Beer improves with age in its lagering tanks. But once it is packaged, it’s a different matter. Proper handling and packaging extend beer’s shelf life. Still, depending on storage conditions, natural changes take place over several months. So to get the most enjoyment from beer you can’t drink right away, you need to store it right.
Beer should be refrigerated or kept in a cool area. The best temperature for storing your beer is between 40 and 70 degrees. At higher temperatures its aroma and flavor deteriorate; at lower temperatures it can freeze. When beer freezes ingredients break down and separate, ruining the brew—although beer that is frozen lightly just once, is sometimes still okay when it thaws.
In addition to temperature, there are three things to keep in mind when it comes to storing your beer: keep it clean, keep it dry, and keep it dark. A dark storage place is especially important to prevent bottled beer from becoming light-struck, which causes it to take on an undesirable flavor and aroma. Direct exposure to the sun rapidly changes some of the bitter hop compounds in beer, creating a smell a little like a skunk, a.k.a. “skunky beer.” Not a good thing. Brown or amber-colored bottles cut down on light penetration, so they can help prevent the skunkification of your brew. And while light doesn’t affect beer in cans, direct sun rays can cause overheating, which changes aroma and taste.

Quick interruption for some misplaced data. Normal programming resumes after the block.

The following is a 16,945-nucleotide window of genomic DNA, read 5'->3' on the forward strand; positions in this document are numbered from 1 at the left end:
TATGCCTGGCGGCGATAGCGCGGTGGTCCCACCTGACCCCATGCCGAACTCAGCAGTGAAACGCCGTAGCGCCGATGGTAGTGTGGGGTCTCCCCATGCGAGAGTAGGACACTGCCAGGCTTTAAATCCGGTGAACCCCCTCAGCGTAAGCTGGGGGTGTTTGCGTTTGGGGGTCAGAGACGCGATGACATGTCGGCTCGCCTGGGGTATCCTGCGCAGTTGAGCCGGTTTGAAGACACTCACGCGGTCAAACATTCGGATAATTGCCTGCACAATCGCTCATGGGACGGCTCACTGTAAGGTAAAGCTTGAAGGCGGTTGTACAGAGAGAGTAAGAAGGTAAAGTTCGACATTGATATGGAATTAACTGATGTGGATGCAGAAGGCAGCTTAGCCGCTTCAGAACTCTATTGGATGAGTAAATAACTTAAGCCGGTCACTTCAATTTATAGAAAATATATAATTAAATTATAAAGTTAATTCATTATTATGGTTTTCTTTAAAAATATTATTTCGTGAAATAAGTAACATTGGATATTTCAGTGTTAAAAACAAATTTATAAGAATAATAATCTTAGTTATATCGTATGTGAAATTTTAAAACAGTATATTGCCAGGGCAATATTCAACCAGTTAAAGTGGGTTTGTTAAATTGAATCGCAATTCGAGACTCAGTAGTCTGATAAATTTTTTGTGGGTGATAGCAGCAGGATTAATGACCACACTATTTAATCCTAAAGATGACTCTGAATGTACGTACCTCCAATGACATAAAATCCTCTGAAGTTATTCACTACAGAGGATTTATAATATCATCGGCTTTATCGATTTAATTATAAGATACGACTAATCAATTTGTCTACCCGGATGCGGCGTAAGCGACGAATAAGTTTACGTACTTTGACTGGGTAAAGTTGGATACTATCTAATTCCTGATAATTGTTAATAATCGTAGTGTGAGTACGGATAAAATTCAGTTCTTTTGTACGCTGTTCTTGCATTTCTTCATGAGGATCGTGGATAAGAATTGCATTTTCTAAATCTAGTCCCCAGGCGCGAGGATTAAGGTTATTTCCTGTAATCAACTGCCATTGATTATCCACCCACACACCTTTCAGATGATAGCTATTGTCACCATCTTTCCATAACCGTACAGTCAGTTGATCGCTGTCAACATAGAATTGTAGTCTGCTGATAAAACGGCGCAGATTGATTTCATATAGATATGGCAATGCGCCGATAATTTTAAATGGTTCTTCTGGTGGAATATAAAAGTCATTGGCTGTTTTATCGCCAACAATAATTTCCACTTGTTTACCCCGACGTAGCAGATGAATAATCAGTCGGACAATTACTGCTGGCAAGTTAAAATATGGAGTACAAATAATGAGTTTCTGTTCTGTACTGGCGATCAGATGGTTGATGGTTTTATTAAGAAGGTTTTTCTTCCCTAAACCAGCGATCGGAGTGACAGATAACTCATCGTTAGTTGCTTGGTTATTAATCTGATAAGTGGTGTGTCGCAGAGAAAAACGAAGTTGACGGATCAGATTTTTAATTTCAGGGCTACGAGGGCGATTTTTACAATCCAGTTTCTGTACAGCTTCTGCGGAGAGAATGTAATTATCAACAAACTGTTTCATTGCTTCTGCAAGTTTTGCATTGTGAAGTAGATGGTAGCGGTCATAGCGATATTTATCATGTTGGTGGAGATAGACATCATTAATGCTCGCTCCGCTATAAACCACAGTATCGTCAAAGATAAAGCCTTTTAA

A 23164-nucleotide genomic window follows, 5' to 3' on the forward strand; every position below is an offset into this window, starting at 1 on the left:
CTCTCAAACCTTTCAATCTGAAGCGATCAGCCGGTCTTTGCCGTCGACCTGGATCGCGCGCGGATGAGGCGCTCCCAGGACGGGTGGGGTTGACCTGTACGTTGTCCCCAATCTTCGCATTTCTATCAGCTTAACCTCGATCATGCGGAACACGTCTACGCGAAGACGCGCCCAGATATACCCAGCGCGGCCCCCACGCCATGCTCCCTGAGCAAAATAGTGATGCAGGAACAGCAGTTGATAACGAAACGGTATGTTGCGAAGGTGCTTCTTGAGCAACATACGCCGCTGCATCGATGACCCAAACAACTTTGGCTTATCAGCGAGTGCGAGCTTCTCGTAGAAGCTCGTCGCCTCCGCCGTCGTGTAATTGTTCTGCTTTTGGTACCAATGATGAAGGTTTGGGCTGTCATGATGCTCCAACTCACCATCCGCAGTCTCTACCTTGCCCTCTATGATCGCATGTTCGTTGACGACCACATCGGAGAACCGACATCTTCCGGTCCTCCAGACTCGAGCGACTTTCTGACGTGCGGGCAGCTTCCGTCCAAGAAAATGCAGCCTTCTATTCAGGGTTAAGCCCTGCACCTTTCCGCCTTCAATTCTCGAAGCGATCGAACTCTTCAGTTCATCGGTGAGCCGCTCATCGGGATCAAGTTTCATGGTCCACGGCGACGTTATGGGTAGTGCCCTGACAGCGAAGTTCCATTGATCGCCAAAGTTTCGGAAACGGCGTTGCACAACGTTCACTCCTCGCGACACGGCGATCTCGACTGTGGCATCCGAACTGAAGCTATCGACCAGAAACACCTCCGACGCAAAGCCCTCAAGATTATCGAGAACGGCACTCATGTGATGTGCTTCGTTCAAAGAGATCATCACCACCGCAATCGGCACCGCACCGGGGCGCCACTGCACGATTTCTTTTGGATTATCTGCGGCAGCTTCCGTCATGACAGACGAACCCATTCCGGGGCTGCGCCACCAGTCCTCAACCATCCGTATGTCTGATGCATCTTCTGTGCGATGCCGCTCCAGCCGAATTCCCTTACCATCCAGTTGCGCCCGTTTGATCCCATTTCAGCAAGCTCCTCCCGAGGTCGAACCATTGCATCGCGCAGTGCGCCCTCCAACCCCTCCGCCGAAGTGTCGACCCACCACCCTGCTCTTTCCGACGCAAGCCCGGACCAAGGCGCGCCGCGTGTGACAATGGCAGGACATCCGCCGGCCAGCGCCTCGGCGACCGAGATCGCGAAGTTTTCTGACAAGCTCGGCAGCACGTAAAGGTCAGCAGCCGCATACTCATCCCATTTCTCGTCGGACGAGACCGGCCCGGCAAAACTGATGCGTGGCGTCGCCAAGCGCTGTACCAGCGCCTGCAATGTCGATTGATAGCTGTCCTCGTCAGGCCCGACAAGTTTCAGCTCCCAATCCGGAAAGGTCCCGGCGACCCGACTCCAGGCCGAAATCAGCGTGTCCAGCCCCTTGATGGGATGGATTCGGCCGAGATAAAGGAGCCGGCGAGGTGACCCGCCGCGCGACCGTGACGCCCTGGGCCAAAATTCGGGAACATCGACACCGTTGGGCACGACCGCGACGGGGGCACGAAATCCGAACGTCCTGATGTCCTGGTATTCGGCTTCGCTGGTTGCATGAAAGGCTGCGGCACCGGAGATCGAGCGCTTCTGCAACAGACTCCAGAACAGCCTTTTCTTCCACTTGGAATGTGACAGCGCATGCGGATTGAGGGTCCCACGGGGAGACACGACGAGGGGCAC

Handle with care
When you are ready to serve your beer, just remember easy does it. Rough handling causes beer to foam and gush when opened. Hold bottles by the shoulder, not the bottom, to keep them from foaming over.
Most beers are best served no colder than 38 degrees Fahrenheit. Chillier than that and you will miss many of the subtle flavor notes in the brew.
If you are serious about your beer, you’ll want to designate beer-only glassware. A beer-ready glass should be air-dried on a clean, odor-free rack. Make sure it’s free from cloth lint and residue from other beverages, such as soda or coffee.
Remember, beer is always best enjoyed in moderation, and only by those of legal drinking age.